What is a crime?
Crimes are acts punishable by loss of liberty or life. But Minnesota state law abolished the death penalty long ago. And yet, the federal government might assert federal death penalty jurisdiction in Minnesota one day.
So, for decades, criminal cases in Minnesota involve taking away a person’s Liberty, and labeling them a criminal. See, Apprendi v. New Jersey, 530 U.S. 466, 477 (2000) (citing In re Winship, 397 U.S. 358.) (identifies two liberty interests — first, the interest in avoiding a commitment to reform school; second, the stigma of being adjudged a delinquent.)
Who are the accused?
Many great people in history faced criminal charges.
So check out our article about the most famous criminal trial in history: the Trial of Jesus.
And Socrates, Joan of Arc. But were they guilty of real crimes? These cases teach us skepticism about governments’ criminal law.
To err is human: The criminal laws and the legal system are the product of humans – imperfect and flawed. And the accused is at a disadvantage. So a person facing an accuser needs a good defense lawyer to be heard.
For example, see our article about, Jesus as Defense Lawyer: The Woman Accused of Adultery.
Crimes: It is written
No person can be held criminally responsible unless the law is:
- written, and
- clearly prohibits an intentional act,
- with a defined penalty.
So statutes serve those purposes.
But judges and juries apply the laws to cases based upon evidence presented. And judges write legal opinions interpreting statutes and other criminal laws.
The Recipe for a Crime
Statutes are the laws created by the legislature, sometimes signed by the Governor. And every criminal statute must have elements. So we call these “the elements of the crime.” The prosecuting attorney claims to have evidence proving each and every element of the criminal statute. But the jury decides the issues of fact and law in the jury trial.
Some criminal statutes have numerous elements. And some have the minimum few. But every criminal statute contains at least these basic elements:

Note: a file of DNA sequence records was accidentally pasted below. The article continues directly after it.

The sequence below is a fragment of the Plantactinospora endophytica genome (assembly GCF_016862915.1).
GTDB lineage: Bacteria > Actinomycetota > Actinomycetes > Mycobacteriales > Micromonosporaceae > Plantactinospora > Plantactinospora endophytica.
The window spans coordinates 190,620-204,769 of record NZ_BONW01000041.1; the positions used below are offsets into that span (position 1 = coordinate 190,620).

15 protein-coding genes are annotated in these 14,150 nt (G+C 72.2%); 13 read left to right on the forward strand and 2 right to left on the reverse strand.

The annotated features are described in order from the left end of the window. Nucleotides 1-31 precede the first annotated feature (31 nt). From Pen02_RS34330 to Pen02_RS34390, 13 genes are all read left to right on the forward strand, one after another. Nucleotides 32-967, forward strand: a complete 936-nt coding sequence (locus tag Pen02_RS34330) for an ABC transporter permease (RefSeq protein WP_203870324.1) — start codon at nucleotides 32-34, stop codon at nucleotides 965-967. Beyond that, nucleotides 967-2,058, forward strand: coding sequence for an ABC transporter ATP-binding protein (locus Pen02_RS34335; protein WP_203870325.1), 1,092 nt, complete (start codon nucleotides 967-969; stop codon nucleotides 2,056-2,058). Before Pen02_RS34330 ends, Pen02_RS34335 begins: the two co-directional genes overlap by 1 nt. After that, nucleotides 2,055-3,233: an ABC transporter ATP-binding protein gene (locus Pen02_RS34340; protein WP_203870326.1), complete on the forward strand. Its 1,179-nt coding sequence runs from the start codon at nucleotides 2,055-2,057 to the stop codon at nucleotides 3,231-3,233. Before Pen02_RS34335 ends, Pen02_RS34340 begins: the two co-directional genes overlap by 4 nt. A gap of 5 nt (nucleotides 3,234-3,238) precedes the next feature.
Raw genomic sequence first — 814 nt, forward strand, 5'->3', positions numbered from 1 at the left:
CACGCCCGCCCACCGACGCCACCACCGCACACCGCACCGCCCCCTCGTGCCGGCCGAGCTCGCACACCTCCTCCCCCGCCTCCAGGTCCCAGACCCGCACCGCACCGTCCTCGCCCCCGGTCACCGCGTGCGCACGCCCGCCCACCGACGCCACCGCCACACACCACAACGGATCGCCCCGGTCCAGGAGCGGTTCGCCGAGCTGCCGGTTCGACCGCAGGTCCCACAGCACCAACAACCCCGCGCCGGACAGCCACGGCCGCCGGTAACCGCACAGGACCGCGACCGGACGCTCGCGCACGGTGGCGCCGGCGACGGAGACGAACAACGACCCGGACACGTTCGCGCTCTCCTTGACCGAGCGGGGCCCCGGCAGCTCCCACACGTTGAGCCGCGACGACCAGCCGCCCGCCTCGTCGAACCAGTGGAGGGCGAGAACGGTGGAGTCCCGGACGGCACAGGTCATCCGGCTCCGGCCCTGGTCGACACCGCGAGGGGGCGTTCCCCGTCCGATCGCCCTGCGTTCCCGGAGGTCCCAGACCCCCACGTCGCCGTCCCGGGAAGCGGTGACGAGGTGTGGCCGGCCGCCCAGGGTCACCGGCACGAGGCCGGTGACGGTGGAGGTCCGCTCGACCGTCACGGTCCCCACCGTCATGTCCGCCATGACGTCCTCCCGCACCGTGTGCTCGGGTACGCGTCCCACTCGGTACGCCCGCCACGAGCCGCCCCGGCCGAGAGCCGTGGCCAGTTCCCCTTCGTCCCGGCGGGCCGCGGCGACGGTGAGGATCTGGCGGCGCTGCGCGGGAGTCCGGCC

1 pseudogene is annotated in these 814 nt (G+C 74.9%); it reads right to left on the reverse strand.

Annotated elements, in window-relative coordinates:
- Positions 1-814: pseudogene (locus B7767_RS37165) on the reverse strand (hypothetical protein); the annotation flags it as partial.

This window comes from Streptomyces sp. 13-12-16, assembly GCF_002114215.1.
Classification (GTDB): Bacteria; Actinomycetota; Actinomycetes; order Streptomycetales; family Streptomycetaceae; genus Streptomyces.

- Jurisdiction (including geographic location)
- Prohibited Act
- Criminal Intent
- Identity (of the person the prosecutor claims performed a criminal act)
Types of Defenses
Because the burden of proving prosecution claims is on the prosecutor, the defense has no burden of proving anything. One reason for this is the difficulty in proving that a thing did not happen. (Try proving a negative.)
So, a main type of defense is simply that the prosecutor’s failure to prove one element of the crime. Remember if evidence for even one element of the criminal statute is missing or weak, the defendant is not-guilty. (Example: Evidence shows that a crime happened, but not that the defendant did it.)
The prosecutor must attempt to introduce evidence in the trial on each element, during the government’s case-in-chief. And after the prosecutor rests its case, the defense may present evidence if it chooses, but may not feel the need to do so. (Sometimes because the prosecution evidence is so weak.)
We also have what we call “affirmative defenses.” One example of an affirmative defense is “self-defense.” And for an affirmative defense, the defense bears an initial burden of producing evidence in the trial that could support that defense. After that, the ultimate burden of proof (beyond any reasonable doubt) shifts to the prosecutor, to prove that the act was not justified by the affirmative defense. But affirmative defenses do not normally relate to the elements of the crime. Rather, they render the act non-criminal, after consideration of the elements.
“There ought to be a law?”
Remember the Ten Commandments? Ok.
So, now, do you remember the 648 Chapters of Minnesota Statutes?
We have so many laws today; so many criminal laws. And every year, more laws; more crimes.
First, do no harm: Do people really believe that laws are magic solutions? And can laws solve every human problem; with words and the brute force of the State?
Or, have we reached a point where our criminal laws cause problems, rather than solve them?
Each one of us has a role to play in guarding the Liberty of the individual. So protect his or hers; and you’re protecting yours and that of your family. And this is the only way you can.
If “the other” is at risk, so are you.
But the jury and the judge are the last defense against government violation of human rights. And the defense attorney is the advocate of our Liberty, on behalf of the accused.
Types of crimes
Gallagher Criminal Defense represents clients facing criminal charges in Minnesota state and federal courts. And these include:
Assault and other crimes against persons
Domestic crimes related & Violation of an Order for Protection, DANCO
Impaired Driving and Alcohol related
Gun With No Serial Number
Felony, Gross Misdemeanor, Misdemeanor, and Petty Misdemeanor consequences
Federal criminal defense
Inchoate Crimes: Attempts, Solicitation, Aiding and abetting, Conspiracy
Why Gallagher Criminal Defense?
When you learn that you are a target of a police investigation or prosecution, you need a criminal defense lawyer. After all, these are legal problems with legal solutions.
A good criminal defense attorney will begin to untangle the knot. And early intervention works better. So, we can do more with more time.
So if you have a question about criminal charges in Minnesota, call Defense Attorney Thomas Gallagher, at 612 333-1500
We hope this main crimes page, which links to several individual crimes pages, will help you. We have a great site search service, at the top of the page. And some of our other pages cover: